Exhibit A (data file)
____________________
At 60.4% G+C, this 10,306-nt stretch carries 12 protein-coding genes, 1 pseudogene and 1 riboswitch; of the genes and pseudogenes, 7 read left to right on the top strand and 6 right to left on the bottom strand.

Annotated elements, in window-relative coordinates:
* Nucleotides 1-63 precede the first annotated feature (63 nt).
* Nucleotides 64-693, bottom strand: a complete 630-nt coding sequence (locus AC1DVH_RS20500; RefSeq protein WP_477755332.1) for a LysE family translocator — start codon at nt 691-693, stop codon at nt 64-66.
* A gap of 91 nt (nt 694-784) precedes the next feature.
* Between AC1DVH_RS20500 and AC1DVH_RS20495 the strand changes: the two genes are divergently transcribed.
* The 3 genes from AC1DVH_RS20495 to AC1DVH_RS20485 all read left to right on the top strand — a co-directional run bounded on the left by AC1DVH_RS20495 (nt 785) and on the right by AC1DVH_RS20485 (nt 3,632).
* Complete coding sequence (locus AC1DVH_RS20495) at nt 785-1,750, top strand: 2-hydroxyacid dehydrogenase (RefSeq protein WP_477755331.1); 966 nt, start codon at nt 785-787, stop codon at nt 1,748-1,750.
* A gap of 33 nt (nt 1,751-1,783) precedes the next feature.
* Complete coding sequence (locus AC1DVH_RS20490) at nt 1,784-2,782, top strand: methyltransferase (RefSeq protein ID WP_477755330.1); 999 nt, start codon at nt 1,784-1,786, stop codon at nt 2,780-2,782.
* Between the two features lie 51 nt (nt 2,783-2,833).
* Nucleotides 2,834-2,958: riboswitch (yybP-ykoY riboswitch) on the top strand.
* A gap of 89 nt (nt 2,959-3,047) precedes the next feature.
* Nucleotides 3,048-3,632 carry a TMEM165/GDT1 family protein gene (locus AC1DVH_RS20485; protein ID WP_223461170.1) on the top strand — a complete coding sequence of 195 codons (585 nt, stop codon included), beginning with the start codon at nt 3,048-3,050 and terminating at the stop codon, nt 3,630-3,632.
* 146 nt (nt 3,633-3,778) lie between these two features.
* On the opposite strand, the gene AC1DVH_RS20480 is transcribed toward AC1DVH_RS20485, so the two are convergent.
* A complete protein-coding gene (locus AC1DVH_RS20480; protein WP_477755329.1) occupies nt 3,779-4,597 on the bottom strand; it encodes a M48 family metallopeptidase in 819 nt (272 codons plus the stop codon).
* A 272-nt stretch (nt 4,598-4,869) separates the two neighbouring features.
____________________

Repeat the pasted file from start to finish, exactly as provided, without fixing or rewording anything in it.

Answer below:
At 60.4% G+C, this 10,306-nt stretch carries 12 protein-coding genes, 1 pseudogene and 1 riboswitch; of the genes and pseudogenes, 7 read left to right on the top strand and 6 right to left on the bottom strand.

Annotated elements, in window-relative coordinates:
* Nucleotides 1-63 precede the first annotated feature (63 nt).
* Nucleotides 64-693, bottom strand: a complete 630-nt coding sequence (locus AC1DVH_RS20500; RefSeq protein WP_477755332.1) for a LysE family translocator — start codon at nt 691-693, stop codon at nt 64-66.
* A gap of 91 nt (nt 694-784) precedes the next feature.
* Between AC1DVH_RS20500 and AC1DVH_RS20495 the strand changes: the two genes are divergently transcribed.
* The 3 genes from AC1DVH_RS20495 to AC1DVH_RS20485 all read left to right on the top strand — a co-directional run bounded on the left by AC1DVH_RS20495 (nt 785) and on the right by AC1DVH_RS20485 (nt 3,632).
* Complete coding sequence (locus AC1DVH_RS20495) at nt 785-1,750, top strand: 2-hydroxyacid dehydrogenase (RefSeq protein WP_477755331.1); 966 nt, start codon at nt 785-787, stop codon at nt 1,748-1,750.
* A gap of 33 nt (nt 1,751-1,783) precedes the next feature.
* Complete coding sequence (locus AC1DVH_RS20490) at nt 1,784-2,782, top strand: methyltransferase (RefSeq protein ID WP_477755330.1); 999 nt, start codon at nt 1,784-1,786, stop codon at nt 2,780-2,782.
* Between the two features lie 51 nt (nt 2,783-2,833).
* Nucleotides 2,834-2,958: riboswitch (yybP-ykoY riboswitch) on the top strand.
* A gap of 89 nt (nt 2,959-3,047) precedes the next feature.
* Nucleotides 3,048-3,632 carry a TMEM165/GDT1 family protein gene (locus AC1DVH_RS20485; protein ID WP_223461170.1) on the top strand — a complete coding sequence of 195 codons (585 nt, stop codon included), beginning with the start codon at nt 3,048-3,050 and terminating at the stop codon, nt 3,630-3,632.
* 146 nt (nt 3,633-3,778) lie between these two features.
* On the opposite strand, the gene AC1DVH_RS20480 is transcribed toward AC1DVH_RS20485, so the two are convergent.
* A complete protein-coding gene (locus AC1DVH_RS20480; protein WP_477755329.1) occupies nt 3,779-4,597 on the bottom strand; it encodes a M48 family metallopeptidase in 819 nt (272 codons plus the stop codon).
* A 272-nt stretch (nt 4,598-4,869) separates the two neighbouring features.